SYNOPSIS: Can you really go through life having never wronged anyone? Even if you are unaware of how, or when, and even who you may have wronged....chances are there is someone out there who won't ever forget it...or you.
Simon (Jason Bateman) and Robyn (Rebecca Hall) are a young married couple whose life is going just as planned until a chance encounter with an acquaintance from Simon's high school sends their world into a harrowing tailspin. Simon doesn't recognize Gordo (Joel Edgerton) at first, but after a series of uninvited encounters and mysterious gifts prove troubling, a horrifying secret from the past is uncovered after more than 20 years. As Robyn learns the unsettling truth about what happened between Simon and Gordo, she starts to question: how well do we really know the people closest to us, and are past bygones ever really bygones?
I’m sure that even to irregular watchers of film and television, this plot seems familiar and tired. Moreover, going in to this screening I’d heard comparisons being thrown around between 1987’s “Fatal Attraction” and this flick, but there is simply nothing to compare what-so-ever (not even close). As the story unfolds, I can guarantee that most viewers will have guessed the plot long before the movie’s halfway mark. Sadly, Joel Edgerton (Exodus: Gods and Kings, 2014) does little to alleviate the air of predictability, instead choosing to throw in a few cheap scares to keep us from falling asleep. In fact, aside from a handful of directorial flourishes during the creepy shower scene and exploring the new house sequences, “The Gift” could have come from any number of faceless Hollywood productions. Needless to say, it’s a sad day when a director decides to play a critical and sinister part in the flick and ends up guilty of underwhelming with blandness, despite his jumping in with both feet to get the job done in his vision.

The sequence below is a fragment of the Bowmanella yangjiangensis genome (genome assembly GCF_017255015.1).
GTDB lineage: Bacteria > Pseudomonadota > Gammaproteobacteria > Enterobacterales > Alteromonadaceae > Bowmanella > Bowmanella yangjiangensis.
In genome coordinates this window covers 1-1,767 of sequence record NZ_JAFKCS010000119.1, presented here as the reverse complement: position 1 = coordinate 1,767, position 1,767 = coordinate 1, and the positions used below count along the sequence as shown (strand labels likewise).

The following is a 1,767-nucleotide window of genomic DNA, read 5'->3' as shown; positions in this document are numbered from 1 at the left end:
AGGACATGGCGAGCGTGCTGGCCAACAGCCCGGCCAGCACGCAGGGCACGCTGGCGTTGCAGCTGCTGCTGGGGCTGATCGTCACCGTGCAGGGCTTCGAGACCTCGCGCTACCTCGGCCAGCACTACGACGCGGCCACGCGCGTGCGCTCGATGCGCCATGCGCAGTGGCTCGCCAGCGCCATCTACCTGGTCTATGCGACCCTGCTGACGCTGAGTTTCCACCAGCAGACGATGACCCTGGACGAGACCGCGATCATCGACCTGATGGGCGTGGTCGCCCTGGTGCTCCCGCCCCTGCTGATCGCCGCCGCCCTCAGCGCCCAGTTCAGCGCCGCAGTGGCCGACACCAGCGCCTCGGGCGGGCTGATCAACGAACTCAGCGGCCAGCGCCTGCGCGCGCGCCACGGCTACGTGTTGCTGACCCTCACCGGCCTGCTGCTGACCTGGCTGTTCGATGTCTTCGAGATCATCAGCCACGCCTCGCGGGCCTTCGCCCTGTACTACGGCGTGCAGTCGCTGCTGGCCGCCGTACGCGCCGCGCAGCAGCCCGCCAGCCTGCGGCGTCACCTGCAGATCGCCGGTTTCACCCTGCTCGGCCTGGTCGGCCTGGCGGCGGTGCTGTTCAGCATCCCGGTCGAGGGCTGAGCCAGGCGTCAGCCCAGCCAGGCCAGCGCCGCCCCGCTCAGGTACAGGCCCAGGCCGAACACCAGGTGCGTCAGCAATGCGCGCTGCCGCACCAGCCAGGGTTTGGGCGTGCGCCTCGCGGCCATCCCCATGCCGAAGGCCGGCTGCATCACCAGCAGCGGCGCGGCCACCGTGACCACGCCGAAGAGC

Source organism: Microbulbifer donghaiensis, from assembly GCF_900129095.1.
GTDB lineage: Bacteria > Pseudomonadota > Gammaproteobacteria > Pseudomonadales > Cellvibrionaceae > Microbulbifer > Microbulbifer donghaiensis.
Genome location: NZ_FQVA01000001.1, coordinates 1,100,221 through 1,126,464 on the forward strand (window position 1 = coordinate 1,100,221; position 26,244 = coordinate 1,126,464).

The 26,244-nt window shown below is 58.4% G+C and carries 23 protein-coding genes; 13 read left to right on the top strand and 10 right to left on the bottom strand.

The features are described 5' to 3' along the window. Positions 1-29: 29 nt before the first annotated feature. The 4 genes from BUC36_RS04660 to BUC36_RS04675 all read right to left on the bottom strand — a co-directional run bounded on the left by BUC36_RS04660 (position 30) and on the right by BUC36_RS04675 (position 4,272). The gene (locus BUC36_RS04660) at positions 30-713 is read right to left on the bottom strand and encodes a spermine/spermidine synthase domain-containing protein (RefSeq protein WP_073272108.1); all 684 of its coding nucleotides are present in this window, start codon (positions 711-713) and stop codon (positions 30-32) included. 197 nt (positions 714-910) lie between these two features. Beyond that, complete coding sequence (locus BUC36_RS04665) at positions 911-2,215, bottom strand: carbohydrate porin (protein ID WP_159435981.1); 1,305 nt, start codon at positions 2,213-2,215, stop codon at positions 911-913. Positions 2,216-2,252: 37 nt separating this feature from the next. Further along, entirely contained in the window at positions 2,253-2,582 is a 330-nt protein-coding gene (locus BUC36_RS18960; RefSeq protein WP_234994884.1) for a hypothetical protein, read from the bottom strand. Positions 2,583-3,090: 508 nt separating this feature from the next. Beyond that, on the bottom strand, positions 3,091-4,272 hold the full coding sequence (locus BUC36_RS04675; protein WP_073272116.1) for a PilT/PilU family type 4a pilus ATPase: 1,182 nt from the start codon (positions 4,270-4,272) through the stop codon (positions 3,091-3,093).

There are simply very few thrills to be had in “The Gift”. Even non-genre fans will find little to frighten them, and I seriously doubt that anyone would feel their heart miss a beat at any point during the one hundred and eight minute run-time. This flick is obviously going for the standard “slow burning”, creepy atmosphere; in other words, everything about movie is like watching paint dry inside a strange house while throwing in a few suspenseful sequences like a shower scene with creepy music. Ultimately, what we end up having is something some might call a suspense-thriller, but I call it a semi-interesting thriller-wannabe.
On a more positive note, the movie benefits from a trio of sturdy lead performances. Edgerton’s character exudes both menace and fragility, keeping us guessing as to whether Gordo is unraveling or in supreme control. Jason Bateman’s (Horrible Bosses 2, 2014) character shifts seamlessly back and forth between affable charmer and sinister snake. And Rebecca Hall’s (Transcendence, 2014) character has a watchful intelligence and reserve demeanor that make her an ideal moral compass and an audience surrogate. The small supporting cast features, most notably, Allison Tolman (The Mindy Project, TV series) as a welcoming neighbor and Busy Philipps (Arrested Development, 2013) as one of Simon and Robyn’s friends.
The Gift is not to be taken too seriously; it is, above all, a decent flick, with very little new to offer movie-goers. I wouldn’t recommend a theater visit for this one, but more like a weekend DVD rental with the significant other. Three out of five are the amount of stars I’d offer here.
By Movi-Man Stan
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